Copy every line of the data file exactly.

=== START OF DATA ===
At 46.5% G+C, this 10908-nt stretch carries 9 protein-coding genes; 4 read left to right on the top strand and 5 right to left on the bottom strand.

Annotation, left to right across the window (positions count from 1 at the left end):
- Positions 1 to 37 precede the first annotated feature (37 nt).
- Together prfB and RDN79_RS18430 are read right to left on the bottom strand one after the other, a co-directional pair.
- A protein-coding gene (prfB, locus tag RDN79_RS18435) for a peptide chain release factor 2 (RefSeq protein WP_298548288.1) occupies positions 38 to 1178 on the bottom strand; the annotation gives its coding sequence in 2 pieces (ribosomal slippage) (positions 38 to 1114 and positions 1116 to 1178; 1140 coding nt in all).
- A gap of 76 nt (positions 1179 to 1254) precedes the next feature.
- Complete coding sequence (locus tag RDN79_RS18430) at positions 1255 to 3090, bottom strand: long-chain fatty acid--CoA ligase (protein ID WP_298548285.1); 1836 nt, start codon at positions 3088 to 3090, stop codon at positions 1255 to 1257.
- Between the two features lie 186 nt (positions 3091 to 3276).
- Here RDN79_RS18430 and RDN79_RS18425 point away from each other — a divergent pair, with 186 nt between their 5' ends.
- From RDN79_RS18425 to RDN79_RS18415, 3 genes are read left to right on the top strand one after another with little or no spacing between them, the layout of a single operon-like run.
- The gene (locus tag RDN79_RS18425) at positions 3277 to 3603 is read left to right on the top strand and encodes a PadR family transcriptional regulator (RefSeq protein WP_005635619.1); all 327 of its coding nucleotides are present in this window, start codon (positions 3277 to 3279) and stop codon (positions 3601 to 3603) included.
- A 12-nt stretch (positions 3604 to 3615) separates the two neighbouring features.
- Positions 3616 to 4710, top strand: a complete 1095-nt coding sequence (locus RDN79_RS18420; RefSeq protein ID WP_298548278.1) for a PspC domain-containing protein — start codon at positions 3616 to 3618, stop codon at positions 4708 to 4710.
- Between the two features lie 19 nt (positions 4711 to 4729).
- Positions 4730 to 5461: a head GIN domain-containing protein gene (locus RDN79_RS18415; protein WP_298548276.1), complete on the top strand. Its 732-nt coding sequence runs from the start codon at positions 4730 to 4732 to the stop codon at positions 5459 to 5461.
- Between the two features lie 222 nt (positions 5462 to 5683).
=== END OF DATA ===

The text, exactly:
At 46.5% G+C, this 10908-nt stretch carries 9 protein-coding genes; 4 read left to right on the top strand and 5 right to left on the bottom strand.

Annotation, left to right across the window (positions count from 1 at the left end):
- Positions 1 to 37 precede the first annotated feature (37 nt).
- Together prfB and RDN79_RS18430 are read right to left on the bottom strand one after the other, a co-directional pair.
- A protein-coding gene (prfB, locus tag RDN79_RS18435) for a peptide chain release factor 2 (RefSeq protein WP_298548288.1) occupies positions 38 to 1178 on the bottom strand; the annotation gives its coding sequence in 2 pieces (ribosomal slippage) (positions 38 to 1114 and positions 1116 to 1178; 1140 coding nt in all).
- A gap of 76 nt (positions 1179 to 1254) precedes the next feature.
- Complete coding sequence (locus tag RDN79_RS18430) at positions 1255 to 3090, bottom strand: long-chain fatty acid--CoA ligase (protein ID WP_298548285.1); 1836 nt, start codon at positions 3088 to 3090, stop codon at positions 1255 to 1257.
- Between the two features lie 186 nt (positions 3091 to 3276).
- Here RDN79_RS18430 and RDN79_RS18425 point away from each other — a divergent pair, with 186 nt between their 5' ends.
- From RDN79_RS18425 to RDN79_RS18415, 3 genes are read left to right on the top strand one after another with little or no spacing between them, the layout of a single operon-like run.
- The gene (locus tag RDN79_RS18425) at positions 3277 to 3603 is read left to right on the top strand and encodes a PadR family transcriptional regulator (RefSeq protein WP_005635619.1); all 327 of its coding nucleotides are present in this window, start codon (positions 3277 to 3279) and stop codon (positions 3601 to 3603) included.
- A 12-nt stretch (positions 3604 to 3615) separates the two neighbouring features.
- Positions 3616 to 4710, top strand: a complete 1095-nt coding sequence (locus RDN79_RS18420; RefSeq protein ID WP_298548278.1) for a PspC domain-containing protein — start codon at positions 3616 to 3618, stop codon at positions 4708 to 4710.
- Between the two features lie 19 nt (positions 4711 to 4729).
- Positions 4730 to 5461: a head GIN domain-containing protein gene (locus RDN79_RS18415; protein WP_298548276.1), complete on the top strand. Its 732-nt coding sequence runs from the start codon at positions 4730 to 4732 to the stop codon at positions 5459 to 5461.
- Between the two features lie 222 nt (positions 5462 to 5683).